Many people gamble without any real understanding of how gambling actually works.

Do you know what ‘odds' and ‘house edge' mean? What about ‘average return to player'? When you gamble, are you playing a skill based game or is it all down to chance – and does it matter? What are your real chances of winning? Can you separate fact from fiction amongst the many myths surrounding gambling? Before you decide to gamble it is a good idea to know how gambling works so there are no hidden surprises.

What is gambling?

Gambling is taking part in a game during which you risk money, or something of monetary value, in order to win money or a prize. The outcome of the game is usually down to chance, so when gambling you might leave with less money than you started off with, and sometimes with nothing at all.

There are many forms of gambling, including lotteries and scratchcards, card games like poker and blackjack, betting on sports or events, playing casino games, gambling machines or bingo. Many people enjoy gambling, whether having a flutter on the Grand National or buying the odd scratchcard, or taking part in gambling on a more regular basis. Gambling is not a bad thing, but it can be risky, so we need to keep ourselves informed and make responsible choices.

What are the odds?

Probability is the likelihood of a specific outcome or event taking place. To work this out, you divide the number of specific outcomes with the number of possible outcomes.

For example, if you were rolling a dice and wanted the number three to come up, there is only one specific outcome; at the same time, there are six possible outcomes because the dice could land on one, two, three, four, five or six. So the probability of you rolling a three is 1 in 6.


Randomness means that each possible outcome has the same chance, or probability, of occurring.

For example:

  • When you roll a dice, the probability of rolling a two is the same as the probability of rolling a six, which is the same probability of rolling any of the other numbers. So you could say that the chance of rolling a specific number is one in six.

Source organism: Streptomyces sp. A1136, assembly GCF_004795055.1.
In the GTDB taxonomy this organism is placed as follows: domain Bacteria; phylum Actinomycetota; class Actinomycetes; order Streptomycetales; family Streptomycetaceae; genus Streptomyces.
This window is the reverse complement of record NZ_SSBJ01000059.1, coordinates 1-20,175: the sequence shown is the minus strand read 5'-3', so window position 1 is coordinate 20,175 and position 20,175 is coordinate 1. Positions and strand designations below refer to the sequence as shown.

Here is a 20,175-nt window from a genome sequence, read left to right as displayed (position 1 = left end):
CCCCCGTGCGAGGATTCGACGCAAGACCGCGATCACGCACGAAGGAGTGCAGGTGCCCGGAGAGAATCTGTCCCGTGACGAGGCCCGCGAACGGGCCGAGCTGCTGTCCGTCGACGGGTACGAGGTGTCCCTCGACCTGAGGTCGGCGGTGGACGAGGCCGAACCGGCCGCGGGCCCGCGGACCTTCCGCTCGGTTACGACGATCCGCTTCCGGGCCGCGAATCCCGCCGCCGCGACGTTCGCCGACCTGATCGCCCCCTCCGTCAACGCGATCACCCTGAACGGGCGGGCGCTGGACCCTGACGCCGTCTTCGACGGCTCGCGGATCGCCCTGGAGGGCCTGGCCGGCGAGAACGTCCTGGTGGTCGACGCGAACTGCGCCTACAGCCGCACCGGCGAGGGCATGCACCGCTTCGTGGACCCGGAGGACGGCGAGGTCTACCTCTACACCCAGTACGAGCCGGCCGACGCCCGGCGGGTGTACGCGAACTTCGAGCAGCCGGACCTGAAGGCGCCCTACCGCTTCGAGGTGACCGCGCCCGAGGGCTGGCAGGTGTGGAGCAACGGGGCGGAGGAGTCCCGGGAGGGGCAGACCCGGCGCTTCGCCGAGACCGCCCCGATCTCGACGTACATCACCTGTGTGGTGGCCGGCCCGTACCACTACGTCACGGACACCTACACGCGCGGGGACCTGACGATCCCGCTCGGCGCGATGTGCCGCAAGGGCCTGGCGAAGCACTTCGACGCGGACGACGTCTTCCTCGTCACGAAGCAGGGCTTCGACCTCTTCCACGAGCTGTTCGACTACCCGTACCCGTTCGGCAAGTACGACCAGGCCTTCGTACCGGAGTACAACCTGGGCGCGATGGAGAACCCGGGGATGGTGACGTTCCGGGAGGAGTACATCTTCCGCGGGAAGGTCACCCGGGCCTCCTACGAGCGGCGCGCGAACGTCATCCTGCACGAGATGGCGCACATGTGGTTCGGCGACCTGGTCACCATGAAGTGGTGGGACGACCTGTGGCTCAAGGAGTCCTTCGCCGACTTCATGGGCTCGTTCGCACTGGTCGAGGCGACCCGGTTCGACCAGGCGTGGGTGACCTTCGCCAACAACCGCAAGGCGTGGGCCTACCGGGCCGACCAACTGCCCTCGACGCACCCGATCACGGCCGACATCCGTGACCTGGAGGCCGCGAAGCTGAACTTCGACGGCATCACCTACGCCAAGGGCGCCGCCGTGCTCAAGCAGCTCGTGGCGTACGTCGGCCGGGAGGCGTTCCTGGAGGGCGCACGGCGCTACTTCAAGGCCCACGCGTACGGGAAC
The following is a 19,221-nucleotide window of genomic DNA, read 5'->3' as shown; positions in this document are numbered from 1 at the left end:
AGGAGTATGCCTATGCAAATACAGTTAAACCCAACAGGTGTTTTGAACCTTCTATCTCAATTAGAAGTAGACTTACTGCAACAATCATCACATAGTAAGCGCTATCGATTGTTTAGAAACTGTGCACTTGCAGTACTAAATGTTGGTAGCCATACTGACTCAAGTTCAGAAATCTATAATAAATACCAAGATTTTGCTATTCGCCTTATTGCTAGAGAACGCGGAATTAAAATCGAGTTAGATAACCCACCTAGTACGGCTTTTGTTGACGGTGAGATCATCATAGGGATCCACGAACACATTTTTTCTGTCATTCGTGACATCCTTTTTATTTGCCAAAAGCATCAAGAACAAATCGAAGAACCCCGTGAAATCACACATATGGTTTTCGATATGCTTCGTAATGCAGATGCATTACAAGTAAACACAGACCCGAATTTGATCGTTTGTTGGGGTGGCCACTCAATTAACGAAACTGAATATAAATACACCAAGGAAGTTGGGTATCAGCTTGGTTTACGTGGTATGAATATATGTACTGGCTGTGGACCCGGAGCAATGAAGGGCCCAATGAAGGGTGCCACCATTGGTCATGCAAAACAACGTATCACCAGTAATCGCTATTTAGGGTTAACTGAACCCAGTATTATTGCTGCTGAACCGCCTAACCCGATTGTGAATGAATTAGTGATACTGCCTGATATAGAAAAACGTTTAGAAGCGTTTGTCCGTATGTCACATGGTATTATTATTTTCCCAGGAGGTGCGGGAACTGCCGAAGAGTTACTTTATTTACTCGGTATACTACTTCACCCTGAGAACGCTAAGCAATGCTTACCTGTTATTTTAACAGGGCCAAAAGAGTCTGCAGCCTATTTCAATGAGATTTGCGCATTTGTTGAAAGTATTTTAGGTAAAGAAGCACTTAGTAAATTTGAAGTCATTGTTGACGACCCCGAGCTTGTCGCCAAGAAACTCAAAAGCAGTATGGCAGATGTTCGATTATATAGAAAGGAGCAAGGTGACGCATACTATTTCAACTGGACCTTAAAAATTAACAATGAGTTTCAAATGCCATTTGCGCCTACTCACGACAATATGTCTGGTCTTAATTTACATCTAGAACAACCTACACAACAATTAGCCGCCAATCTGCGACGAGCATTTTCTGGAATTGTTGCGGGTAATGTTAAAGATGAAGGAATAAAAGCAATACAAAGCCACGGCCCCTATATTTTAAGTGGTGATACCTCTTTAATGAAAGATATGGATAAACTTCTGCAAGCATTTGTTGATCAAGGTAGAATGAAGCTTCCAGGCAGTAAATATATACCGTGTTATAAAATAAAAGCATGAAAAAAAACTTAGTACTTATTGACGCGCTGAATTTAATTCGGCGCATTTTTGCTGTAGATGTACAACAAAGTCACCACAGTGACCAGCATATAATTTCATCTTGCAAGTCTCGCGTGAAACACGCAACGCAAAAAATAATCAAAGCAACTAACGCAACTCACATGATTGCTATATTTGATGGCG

• When you flip a coin, the probability of it landing on heads is the same as the probability of it landing on tails, so you could say that it has a 50% chance or it's 50/50.

The reason each outcome is as likely as all of the others is that it all depends on chance. If a flipped coin landed on heads several times in a row, it's easy to think that it has to come up tails on the next flip. However, the coin doesn't "remember” what it has landed on before in the same way that it doesn't "decide” what to land on next. No matter what has happened already, the probability of it landing on heads or tails is always 50/50. Unless you can see the future, the result of a rolled dice or flipped coin is unknown and unpredictable, so we can say that the outcome is random.

Remember: despite what you might think, you can't work out or control an outcome that's based on chance and randomness – people who try to do this often lose a lot of money. They might win now and then, but this is also down to chance. Thinking that you can beat the system can cause
big problems.

Odds and House Edge

In gambling, the "odds" are the chances a person has of winning a bet, but these always work against that person.

The "house" refers to the people who offer the bet (the casino, bookmaker, slot machine owner etc.) and they always have the "edge". This means that the designers of the machine or game make sure that it works in their favour and they will always make money overall.

In every betting game, the odds are against the player. Every person who hits the jackpot on a slot machine is actually winning money that previous players lost. Sadly, the longer you gamble, the more likely it is that you will lose money, because the odds are against you. Many problem gamblers have the false belief that they will be able to "beat the system" but over time they'll lose money, probably an awful lot of it.

The odds of winning the National Lottery jackpot are about 1 in 14 million. Think of it like this: your friend Dave lives somewhere in London and you want to call him at home but don't have his number. If you try reaching him by dialling one of 12.5 million London phone numbers, your odds of getting his number right on the first try are better than the odds of winning the lottery jackpot.

Skill or Chance?

Some forms of gambling are down to chance, and some may involve some skill. Here are some examples:


  • Lottery, Euromillions etc
  • Scratchcards
  • Bingo
  • Roulette
  • Slot machines

Skill (at least partially):

  • Blackjack
  • Poker
  • Sports betting

Return to Player

Return to Player (RTP) is the term that gambling businesses use to describe the percentage of all the wagered money that a gambling machine or game will pay out over time. RTP is calculated over the long term, rather than being a calculation of short term (e.g. session, daily or even weekly) payout. In the short term, the outcome may be vastly different, so you should only ever bet with money you're prepared to lose.